Measuring performance in Asterisk, like most software systems for that matter, can be a complicated task. When testing performance it is important to define goals, and limit the context for that which is being tested. It’s been previously shown that res_pjsip might have an efficiency problem when it comes to inbound registration.
Our main goal for this round of testing was to check the performance in res_pjsip with regards to inbound registration. We wanted to find out how much CPU was being used, and where its time was being spent. As well, we desired to monitor memory usage. Lastly, we also wanted to compare the res_pjsip results to chan_sip to see how they stacked up. We would then be able to ascertain whether or not there was a real performance issue.
Unit Under Test
It’s always worth mentioning the kind of system, and hardware the tests are run on. While the test results are relative to my environment I would expect them to scale accordingly. All testing discussed here was run using 64-bit Ubuntu 14.04, and the following hardware:
1 socket, 2 core, 2 threads per core Intel(R) Core(TM) i3-2330M CPU @ 2.20GHz
256 GB 6 GB/s SATA III SSD
8 GB RAM
This means the operating system effectively “sees” 4 CPUs. All CPU percentages mentioned, or shown below are the averages of CPU percentages across all CPUs (i.e. total CPU percentage divided by 4).
Since we limited the testing to inbound registration we also only loaded those modules that were required for Asterisk to execute and handle the test scenario. Speaking of which, all tests were driven by a SIPp scenario from another machine over a local network. You can find the scenario, and configuration files used during testing here. All tests were run for a minimum of 5 minutes.
The Way Things Were
The process of making improvements to inbound registrations in res_pjsip did not happen overnight. Changes were made incrementally, and spread across several different Asterisk releases. So let’s first go back a release or two, prior to any performance patches, so we can see how those changes have boosted run times and lowered memory consumption. Below are the results from testing with Asterisk 13.21.1:
As you can see, strictly looking at CPU and memory, chan_sip appears to make better use of system resources. However, notice how there is no data for chan_sip at the 350 mark. The reason for that is chan_sip became consumed with retransmissions (~98%) after a minute or two into the test. res_pjsip on the other hand, while using a little more system resources, was able to easily handle 350 registrations per second. As a matter of fact it was able to manage much more than that (a bit on that later).
Recent Performance Improvements
As a program advances it is not unusual for it to consume more resources. However, it’s important to know whether expended resources are justified. So after more testing, and some code analysis it was discovered that there were a few places that could be improved upon in res_pjsip.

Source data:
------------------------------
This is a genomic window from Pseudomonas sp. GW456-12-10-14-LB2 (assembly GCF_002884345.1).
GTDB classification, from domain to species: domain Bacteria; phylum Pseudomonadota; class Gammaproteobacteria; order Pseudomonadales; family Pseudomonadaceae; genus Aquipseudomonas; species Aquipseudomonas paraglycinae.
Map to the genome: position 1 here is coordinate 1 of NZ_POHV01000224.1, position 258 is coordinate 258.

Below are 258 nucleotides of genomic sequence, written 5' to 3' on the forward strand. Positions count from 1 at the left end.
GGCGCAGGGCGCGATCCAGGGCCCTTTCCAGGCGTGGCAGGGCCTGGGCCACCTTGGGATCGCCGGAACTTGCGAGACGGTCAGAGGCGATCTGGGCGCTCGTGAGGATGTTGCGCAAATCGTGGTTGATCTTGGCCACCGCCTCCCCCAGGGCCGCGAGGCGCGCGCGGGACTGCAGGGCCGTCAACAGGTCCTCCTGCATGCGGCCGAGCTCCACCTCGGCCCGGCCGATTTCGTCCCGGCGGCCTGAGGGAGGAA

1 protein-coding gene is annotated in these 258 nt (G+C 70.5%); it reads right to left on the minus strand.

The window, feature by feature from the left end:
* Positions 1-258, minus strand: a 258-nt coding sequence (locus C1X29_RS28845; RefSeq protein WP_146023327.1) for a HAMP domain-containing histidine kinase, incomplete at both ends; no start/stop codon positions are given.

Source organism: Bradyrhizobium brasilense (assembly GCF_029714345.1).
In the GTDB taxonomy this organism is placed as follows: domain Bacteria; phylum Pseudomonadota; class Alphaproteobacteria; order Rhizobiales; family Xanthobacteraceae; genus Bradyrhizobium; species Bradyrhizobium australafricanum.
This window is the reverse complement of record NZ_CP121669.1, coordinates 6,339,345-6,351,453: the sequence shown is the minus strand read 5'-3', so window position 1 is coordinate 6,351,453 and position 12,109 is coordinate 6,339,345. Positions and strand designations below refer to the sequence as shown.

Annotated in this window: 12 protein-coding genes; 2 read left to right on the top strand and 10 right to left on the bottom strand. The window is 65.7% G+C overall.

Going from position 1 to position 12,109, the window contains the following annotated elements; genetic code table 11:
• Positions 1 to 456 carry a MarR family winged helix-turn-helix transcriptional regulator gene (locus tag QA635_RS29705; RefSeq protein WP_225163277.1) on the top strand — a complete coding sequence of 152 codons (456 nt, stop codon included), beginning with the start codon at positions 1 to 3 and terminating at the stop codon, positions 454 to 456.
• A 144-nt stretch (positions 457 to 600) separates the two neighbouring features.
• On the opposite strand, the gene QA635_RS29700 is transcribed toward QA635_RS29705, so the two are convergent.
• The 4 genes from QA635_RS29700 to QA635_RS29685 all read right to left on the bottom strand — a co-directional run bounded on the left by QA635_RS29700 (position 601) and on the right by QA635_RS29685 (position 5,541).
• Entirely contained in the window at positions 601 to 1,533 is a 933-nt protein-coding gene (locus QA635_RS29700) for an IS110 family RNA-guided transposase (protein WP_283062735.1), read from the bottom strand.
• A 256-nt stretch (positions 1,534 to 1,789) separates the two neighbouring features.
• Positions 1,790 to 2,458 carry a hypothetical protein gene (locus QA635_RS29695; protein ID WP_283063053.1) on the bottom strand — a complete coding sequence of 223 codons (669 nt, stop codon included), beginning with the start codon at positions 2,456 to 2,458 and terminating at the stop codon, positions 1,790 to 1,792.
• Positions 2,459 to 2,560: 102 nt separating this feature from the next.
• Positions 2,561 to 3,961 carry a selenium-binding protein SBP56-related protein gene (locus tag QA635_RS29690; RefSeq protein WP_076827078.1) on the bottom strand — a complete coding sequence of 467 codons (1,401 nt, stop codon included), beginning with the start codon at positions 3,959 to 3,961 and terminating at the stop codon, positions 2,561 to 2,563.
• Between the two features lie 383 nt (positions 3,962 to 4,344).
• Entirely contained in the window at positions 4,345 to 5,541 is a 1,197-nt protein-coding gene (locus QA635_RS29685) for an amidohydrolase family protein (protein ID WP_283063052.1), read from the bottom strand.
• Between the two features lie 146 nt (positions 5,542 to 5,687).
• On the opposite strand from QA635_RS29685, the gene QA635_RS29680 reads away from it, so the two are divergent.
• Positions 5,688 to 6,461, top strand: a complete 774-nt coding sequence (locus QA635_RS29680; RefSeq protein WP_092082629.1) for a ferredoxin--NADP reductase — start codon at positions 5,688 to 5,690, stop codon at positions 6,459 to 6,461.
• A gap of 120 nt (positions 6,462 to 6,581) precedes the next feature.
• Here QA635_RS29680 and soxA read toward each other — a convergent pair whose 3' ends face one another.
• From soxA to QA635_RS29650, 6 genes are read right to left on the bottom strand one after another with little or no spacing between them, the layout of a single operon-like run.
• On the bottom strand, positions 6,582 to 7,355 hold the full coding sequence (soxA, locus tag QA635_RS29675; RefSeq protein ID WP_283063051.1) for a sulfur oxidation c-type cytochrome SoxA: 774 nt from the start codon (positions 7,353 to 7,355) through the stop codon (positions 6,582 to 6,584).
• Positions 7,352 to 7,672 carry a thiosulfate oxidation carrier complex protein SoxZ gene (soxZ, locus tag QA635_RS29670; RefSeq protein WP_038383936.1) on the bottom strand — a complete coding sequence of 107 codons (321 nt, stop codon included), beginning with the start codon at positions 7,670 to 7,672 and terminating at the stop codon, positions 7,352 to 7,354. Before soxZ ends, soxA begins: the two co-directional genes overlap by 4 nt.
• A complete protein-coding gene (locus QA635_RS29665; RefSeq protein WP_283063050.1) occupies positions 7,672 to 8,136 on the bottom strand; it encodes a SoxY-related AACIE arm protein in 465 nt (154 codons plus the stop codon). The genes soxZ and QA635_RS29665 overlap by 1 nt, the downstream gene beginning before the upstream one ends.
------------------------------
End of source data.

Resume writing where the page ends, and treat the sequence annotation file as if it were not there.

The change that had the most dramatic effect on CPU usage for registrations in res_pjsip was the OPTIONS rewrite patch. You might wonder why that might have such an effect on registrations. It’s because that’s the part of the code that handles state (aggregation, publishing, etc) for contacts, AoRs, and endpoints. So every time an endpoint registers, updates its registration, or unregisters that part of the code is exercised. You can read more about that particular change here. This patch was released in Asterisk 13.22.0 and 15.5.0.
Another recent modification that also improved performance targeted the actual res_pjsip inbound registration handling routines. This refactoring removed a costly redundant database lookup. As well it too reduced excessive “pool” allocations down to one. This patch will be released in Asterisk 13.23.0, 15.6.0, and 16.1.0.
The last change I’ll mention that enhanced res_pjsip’s effectiveness is one that reduced processing when a contact is updated. Prior to this patch every time a registration was refreshed a ContactStatus AMI event would be issued. However, there was no material change to the underlying contact and AoR. So this functionality could be safely removed. This revision will go out in Asterisk 16.0.0+.
How Things are Now
With some of those improvements now applied, let’s see how the current 13 branch, or what will become 13.23.0, of Asterisk now fares:
It now appears res_pjsip has a slight edge in CPU. However, memory usage is still a little higher. Asterisk 16.0.0 should have similar results since it too contains a few of the improvement patches.
How Things will be
You’ll have to wait until Asterisk 16.1.0 though to get the benefit of all the enhancements. Let’s take a look at how things will run under 16.1.0:
Not only has CPU consumption been lowered even more, memory usage has also decreased in res_pjsip.
Max Registrations Per Second
As noted, each test shows chan_sip unable to handle too much more than 300 registrations per second. At, or around the 350 mark there are just too many retransmissions for chan_sip to handle. res_pjsip on the other hand was able to deal with much more than that. In fact with all enhancement patches applied res_pjsip was able to easily process 2000 registrations per second. And with minimal retransmissions. Even processing 2500 registrations per second resulted in only a 1-2% retransmission rate.
It’s evident that in the past res_pjsip suffered some when it came to inbound registrations. However, the inefficiencies have been addressed. It can now run on par, if not better than chan_sip (CPU-wise at least). System resource management talk aside though, it’s apparent that res_pjsip is far superior at handling more registrations per second than chan_sip . Which I contend would be what most people would want out of their SIP registrar.